Activity Cost Pool: Overview, Benefits and Examples

Activity Cost Pool

Investopedia / Zoe Hansen

What Is an Activity Cost Pool?

An activity cost pool is an aggregate of all the costs associated with performing a particular business task, such as making a particular product. By pooling all costs incurred in a particular task, it is simpler to get an accurate estimate of the cost of that task. An activity cost pool includes both fixed and variable costs and is a temporary account, used only to get an idea of how much a certain activity costs a business.

Key Takeaways

  • An activity cost pool is an aggregate of all the costs associated with performing a particular business task.
  • A temporary account, an activity cost pool, includes fixed costs and variable costs and allows a business to estimate the cost of a specific task accurately.
  • Activity cost pools are used in activity-based costing, an accounting method that is commonly used in production and manufacturing.
  • Activity cost pools help to accurately assign costs, which is important in determining the profitability of products and making production decisions to improve profit margins.

Understanding an Activity Cost Pool

Activity cost pools are used in activity-based costing (ABC), a common method for determining production costs. This method assigns fixed and variable costs, or overhead and indirect costs, to related products and services, allowing a company to realize the true cost of a product, service, or task.

One example of the use of activity costs is in manufacturing. A manager may be asked to evaluate the production costs of each product produced by a factory. ABC defines production as consisting of a variety of activities, and it assigns costs to those activities.

For example, machine set-up might be one activity associated with producing a particular product, and the set-up cost would be one cost included in an activity cost pool. Purchasing materials might be another cost assigned to the pool. Those two costs and any others would comprise the activity cost pool.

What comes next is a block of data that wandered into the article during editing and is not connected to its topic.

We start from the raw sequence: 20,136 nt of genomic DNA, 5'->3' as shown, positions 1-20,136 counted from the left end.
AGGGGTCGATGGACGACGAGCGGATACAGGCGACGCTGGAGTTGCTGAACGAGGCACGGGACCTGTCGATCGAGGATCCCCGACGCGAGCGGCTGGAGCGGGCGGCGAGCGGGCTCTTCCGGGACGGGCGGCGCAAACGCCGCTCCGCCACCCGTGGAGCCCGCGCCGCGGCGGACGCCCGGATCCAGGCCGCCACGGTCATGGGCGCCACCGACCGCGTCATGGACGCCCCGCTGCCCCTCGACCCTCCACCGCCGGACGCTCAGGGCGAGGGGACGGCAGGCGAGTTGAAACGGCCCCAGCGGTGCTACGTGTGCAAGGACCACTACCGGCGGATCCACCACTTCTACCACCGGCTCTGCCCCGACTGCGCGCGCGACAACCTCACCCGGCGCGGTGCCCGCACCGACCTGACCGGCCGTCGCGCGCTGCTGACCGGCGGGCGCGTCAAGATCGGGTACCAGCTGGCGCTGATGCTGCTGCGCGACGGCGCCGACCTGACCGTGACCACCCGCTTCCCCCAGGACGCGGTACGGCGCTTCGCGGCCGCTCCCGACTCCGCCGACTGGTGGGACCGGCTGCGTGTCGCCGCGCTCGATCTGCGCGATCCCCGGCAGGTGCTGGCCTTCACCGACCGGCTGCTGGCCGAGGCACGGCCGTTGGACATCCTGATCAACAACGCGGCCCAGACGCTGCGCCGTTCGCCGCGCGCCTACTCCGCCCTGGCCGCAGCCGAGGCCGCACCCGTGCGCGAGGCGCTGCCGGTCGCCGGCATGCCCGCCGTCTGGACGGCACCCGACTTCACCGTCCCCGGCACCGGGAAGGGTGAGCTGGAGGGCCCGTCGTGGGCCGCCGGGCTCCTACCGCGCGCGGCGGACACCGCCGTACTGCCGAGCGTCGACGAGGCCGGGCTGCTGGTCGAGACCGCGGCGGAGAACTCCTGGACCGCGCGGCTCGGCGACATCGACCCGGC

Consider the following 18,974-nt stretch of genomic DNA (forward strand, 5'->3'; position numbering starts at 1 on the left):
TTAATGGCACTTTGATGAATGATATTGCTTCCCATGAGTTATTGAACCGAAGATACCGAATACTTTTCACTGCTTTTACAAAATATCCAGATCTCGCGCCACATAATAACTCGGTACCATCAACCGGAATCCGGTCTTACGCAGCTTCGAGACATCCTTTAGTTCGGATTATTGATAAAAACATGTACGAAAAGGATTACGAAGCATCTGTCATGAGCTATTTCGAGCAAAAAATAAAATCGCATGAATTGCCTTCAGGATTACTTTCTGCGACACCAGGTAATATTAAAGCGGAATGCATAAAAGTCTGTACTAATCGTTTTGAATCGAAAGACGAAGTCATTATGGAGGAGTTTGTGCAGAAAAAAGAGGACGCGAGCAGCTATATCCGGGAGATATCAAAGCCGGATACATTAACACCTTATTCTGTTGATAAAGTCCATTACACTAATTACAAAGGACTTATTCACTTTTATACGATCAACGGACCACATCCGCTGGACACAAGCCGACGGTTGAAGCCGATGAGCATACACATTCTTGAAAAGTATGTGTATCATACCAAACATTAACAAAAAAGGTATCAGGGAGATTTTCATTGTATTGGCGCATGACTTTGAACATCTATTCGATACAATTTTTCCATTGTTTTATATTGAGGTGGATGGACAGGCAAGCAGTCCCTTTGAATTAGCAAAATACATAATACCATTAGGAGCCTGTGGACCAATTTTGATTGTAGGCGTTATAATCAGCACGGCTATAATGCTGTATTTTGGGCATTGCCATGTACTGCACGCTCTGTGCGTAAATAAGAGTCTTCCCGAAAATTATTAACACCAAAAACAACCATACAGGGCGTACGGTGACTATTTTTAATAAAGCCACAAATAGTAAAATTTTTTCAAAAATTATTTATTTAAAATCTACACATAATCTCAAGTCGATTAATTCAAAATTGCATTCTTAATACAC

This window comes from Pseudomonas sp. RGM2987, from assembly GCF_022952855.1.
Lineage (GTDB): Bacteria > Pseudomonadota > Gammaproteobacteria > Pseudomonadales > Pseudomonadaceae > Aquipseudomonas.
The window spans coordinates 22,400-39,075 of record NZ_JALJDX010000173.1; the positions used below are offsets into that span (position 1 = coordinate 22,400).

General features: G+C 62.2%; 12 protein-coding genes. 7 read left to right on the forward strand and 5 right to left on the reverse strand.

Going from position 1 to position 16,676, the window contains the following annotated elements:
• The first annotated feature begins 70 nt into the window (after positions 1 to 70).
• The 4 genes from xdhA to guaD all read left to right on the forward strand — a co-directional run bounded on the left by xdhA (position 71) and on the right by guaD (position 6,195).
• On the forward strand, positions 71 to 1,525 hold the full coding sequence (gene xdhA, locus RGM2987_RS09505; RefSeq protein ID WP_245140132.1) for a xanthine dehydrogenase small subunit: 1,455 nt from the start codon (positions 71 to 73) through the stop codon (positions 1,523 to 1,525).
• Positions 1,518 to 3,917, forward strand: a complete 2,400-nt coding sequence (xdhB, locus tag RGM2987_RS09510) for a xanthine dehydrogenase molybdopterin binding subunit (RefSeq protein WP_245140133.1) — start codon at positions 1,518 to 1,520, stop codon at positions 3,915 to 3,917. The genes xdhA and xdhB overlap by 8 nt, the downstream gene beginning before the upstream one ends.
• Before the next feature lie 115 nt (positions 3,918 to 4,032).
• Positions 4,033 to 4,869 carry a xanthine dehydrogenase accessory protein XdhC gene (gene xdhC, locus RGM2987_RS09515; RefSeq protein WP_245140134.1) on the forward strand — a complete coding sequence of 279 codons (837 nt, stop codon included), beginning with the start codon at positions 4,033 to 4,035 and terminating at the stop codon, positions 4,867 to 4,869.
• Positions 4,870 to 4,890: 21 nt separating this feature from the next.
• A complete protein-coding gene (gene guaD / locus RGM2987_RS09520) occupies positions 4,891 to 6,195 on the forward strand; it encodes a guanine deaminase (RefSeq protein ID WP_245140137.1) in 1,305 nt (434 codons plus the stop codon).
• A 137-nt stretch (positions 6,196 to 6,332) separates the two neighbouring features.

Assigning costs accurately is important to determine the profitability of products and subsequently to make rational production decisions, particularly to improve efficiency and profit margins.

Activity-Based Costing vs. Traditional Costing

ABC differs from traditional costing methods. Traditional costing is product-based and period-based. Product-based costs include materials, labor, and overhead while period-based costs include sales, general costs, and administration (SG&A).

These are charged against revenue for each accounting period. According to some managers, allocating these costs to the production of products can produce distorted estimates, especially if a factory produces many different products. However, for a company with a single product, traditional costing and ABC would produce similar product cost estimates.

The advantage of ABC is that it ties activity costs more directly to production. It achieves this by removing the distinction between product and period-based costs. In addition, under ABC, products are not allocated costs of unused capacity. The comparison between traditional costing methods and ABC provides an opportunity for insights related to areas of waste, underutilized capacity, and any other cost that does not directly support productivity—and making decisions about these insights.

Under traditional costing methods, some portion of purchasing costs might be assigned to a product regardless of how much actual purchasing activity was required. ABC would seek to assess actual purchasing activity associated with a particular product. In addition, unused capacity might also be assigned to a product, potentially distorting its cost.

ABC is not used only in manufacturing businesses. It may also be applied to service businesses.

Example of an Activity Cost Pool

Cobbler and Sons manufacture high-quality leather shoes. It is a family business of a few employees that creates handmade shoes. The main divisions of the company include the research and development of the shoes, the production of the shoes' components, and the assembly of the shoes.

The costs of making the shoes include the rent for the factory, the cost of the raw materials, the cost of machines, and the cost of labor. The total costs for the month are $35,000.

The total cost can then be allocated to the different divisions as activity cost pools based on what makes sense. For example, the rent for the factory wouldn't be included in the research and development cost pool as research and development would not be using factory space. The activity cost pool allows Cobbler and Sons to better understand where its costs come from, which in turn allows it to better manage its costs.

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